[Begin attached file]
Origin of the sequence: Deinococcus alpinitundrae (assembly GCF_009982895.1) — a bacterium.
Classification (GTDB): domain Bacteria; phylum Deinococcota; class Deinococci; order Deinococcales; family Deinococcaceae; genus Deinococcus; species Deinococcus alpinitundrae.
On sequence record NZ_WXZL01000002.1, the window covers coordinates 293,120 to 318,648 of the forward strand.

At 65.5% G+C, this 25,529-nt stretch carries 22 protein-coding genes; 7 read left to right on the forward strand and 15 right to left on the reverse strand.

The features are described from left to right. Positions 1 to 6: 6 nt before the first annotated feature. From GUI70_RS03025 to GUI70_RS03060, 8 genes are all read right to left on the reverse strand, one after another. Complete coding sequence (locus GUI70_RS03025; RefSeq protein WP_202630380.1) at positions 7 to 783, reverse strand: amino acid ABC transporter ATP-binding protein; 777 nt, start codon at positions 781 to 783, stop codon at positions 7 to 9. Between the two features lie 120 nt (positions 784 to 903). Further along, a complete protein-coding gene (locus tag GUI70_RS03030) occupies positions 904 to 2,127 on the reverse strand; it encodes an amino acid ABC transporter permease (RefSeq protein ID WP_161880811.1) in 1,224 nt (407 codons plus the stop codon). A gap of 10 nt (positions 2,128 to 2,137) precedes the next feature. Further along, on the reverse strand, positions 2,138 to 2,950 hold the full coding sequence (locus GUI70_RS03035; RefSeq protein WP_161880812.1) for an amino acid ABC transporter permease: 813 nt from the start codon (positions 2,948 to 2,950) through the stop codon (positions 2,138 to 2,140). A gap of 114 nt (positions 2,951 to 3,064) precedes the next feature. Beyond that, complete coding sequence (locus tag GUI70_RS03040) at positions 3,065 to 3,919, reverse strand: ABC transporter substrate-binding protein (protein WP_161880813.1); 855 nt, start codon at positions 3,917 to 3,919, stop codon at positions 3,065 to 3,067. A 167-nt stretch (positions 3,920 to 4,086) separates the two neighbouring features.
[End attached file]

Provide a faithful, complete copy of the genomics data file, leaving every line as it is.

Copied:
Origin of the sequence: Deinococcus alpinitundrae (assembly GCF_009982895.1) — a bacterium.
Classification (GTDB): domain Bacteria; phylum Deinococcota; class Deinococci; order Deinococcales; family Deinococcaceae; genus Deinococcus; species Deinococcus alpinitundrae.
On sequence record NZ_WXZL01000002.1, the window covers coordinates 293,120 to 318,648 of the forward strand.

At 65.5% G+C, this 25,529-nt stretch carries 22 protein-coding genes; 7 read left to right on the forward strand and 15 right to left on the reverse strand.

The features are described from left to right. Positions 1 to 6: 6 nt before the first annotated feature. From GUI70_RS03025 to GUI70_RS03060, 8 genes are all read right to left on the reverse strand, one after another. Complete coding sequence (locus GUI70_RS03025; RefSeq protein WP_202630380.1) at positions 7 to 783, reverse strand: amino acid ABC transporter ATP-binding protein; 777 nt, start codon at positions 781 to 783, stop codon at positions 7 to 9. Between the two features lie 120 nt (positions 784 to 903). Further along, a complete protein-coding gene (locus tag GUI70_RS03030) occupies positions 904 to 2,127 on the reverse strand; it encodes an amino acid ABC transporter permease (RefSeq protein ID WP_161880811.1) in 1,224 nt (407 codons plus the stop codon). A gap of 10 nt (positions 2,128 to 2,137) precedes the next feature. Further along, on the reverse strand, positions 2,138 to 2,950 hold the full coding sequence (locus GUI70_RS03035; RefSeq protein WP_161880812.1) for an amino acid ABC transporter permease: 813 nt from the start codon (positions 2,948 to 2,950) through the stop codon (positions 2,138 to 2,140). A gap of 114 nt (positions 2,951 to 3,064) precedes the next feature. Beyond that, complete coding sequence (locus tag GUI70_RS03040) at positions 3,065 to 3,919, reverse strand: ABC transporter substrate-binding protein (protein WP_161880813.1); 855 nt, start codon at positions 3,917 to 3,919, stop codon at positions 3,065 to 3,067. A 167-nt stretch (positions 3,920 to 4,086) separates the two neighbouring features.